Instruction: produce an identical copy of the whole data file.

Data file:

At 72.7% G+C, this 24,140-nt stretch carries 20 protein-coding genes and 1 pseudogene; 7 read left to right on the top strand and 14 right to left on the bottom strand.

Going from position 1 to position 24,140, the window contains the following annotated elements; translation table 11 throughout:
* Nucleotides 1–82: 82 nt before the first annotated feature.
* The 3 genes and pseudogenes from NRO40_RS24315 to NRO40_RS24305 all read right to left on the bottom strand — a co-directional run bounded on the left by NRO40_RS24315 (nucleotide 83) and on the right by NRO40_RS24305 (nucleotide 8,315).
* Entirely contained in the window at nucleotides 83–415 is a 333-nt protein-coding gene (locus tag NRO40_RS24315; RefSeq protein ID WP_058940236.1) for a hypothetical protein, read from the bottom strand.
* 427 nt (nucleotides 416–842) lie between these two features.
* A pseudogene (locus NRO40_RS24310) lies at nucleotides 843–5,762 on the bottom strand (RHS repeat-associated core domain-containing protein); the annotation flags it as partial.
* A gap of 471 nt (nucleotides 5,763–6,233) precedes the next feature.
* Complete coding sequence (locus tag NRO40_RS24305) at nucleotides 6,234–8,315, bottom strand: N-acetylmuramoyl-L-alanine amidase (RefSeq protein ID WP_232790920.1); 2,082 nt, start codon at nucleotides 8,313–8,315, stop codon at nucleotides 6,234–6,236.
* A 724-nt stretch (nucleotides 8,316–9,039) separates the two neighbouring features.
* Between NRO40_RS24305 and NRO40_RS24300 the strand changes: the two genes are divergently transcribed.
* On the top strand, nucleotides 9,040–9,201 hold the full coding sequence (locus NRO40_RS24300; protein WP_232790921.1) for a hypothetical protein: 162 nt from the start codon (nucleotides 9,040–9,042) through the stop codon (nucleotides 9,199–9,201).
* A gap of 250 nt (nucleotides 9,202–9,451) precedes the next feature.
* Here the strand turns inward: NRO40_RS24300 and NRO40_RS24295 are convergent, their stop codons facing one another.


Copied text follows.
At 72.7% G+C, this 24,140-nt stretch carries 20 protein-coding genes and 1 pseudogene; 7 read left to right on the top strand and 14 right to left on the bottom strand.

Going from position 1 to position 24,140, the window contains the following annotated elements; translation table 11 throughout:
* Nucleotides 1–82: 82 nt before the first annotated feature.
* The 3 genes and pseudogenes from NRO40_RS24315 to NRO40_RS24305 all read right to left on the bottom strand — a co-directional run bounded on the left by NRO40_RS24315 (nucleotide 83) and on the right by NRO40_RS24305 (nucleotide 8,315).
* Entirely contained in the window at nucleotides 83–415 is a 333-nt protein-coding gene (locus tag NRO40_RS24315; RefSeq protein ID WP_058940236.1) for a hypothetical protein, read from the bottom strand.
* 427 nt (nucleotides 416–842) lie between these two features.
* A pseudogene (locus NRO40_RS24310) lies at nucleotides 843–5,762 on the bottom strand (RHS repeat-associated core domain-containing protein); the annotation flags it as partial.
* A gap of 471 nt (nucleotides 5,763–6,233) precedes the next feature.
* Complete coding sequence (locus tag NRO40_RS24305) at nucleotides 6,234–8,315, bottom strand: N-acetylmuramoyl-L-alanine amidase (RefSeq protein ID WP_232790920.1); 2,082 nt, start codon at nucleotides 8,313–8,315, stop codon at nucleotides 6,234–6,236.
* A 724-nt stretch (nucleotides 8,316–9,039) separates the two neighbouring features.
* Between NRO40_RS24305 and NRO40_RS24300 the strand changes: the two genes are divergently transcribed.
* On the top strand, nucleotides 9,040–9,201 hold the full coding sequence (locus NRO40_RS24300; protein WP_232790921.1) for a hypothetical protein: 162 nt from the start codon (nucleotides 9,040–9,042) through the stop codon (nucleotides 9,199–9,201).
* A gap of 250 nt (nucleotides 9,202–9,451) precedes the next feature.
* Here the strand turns inward: NRO40_RS24300 and NRO40_RS24295 are convergent, their stop codons facing one another.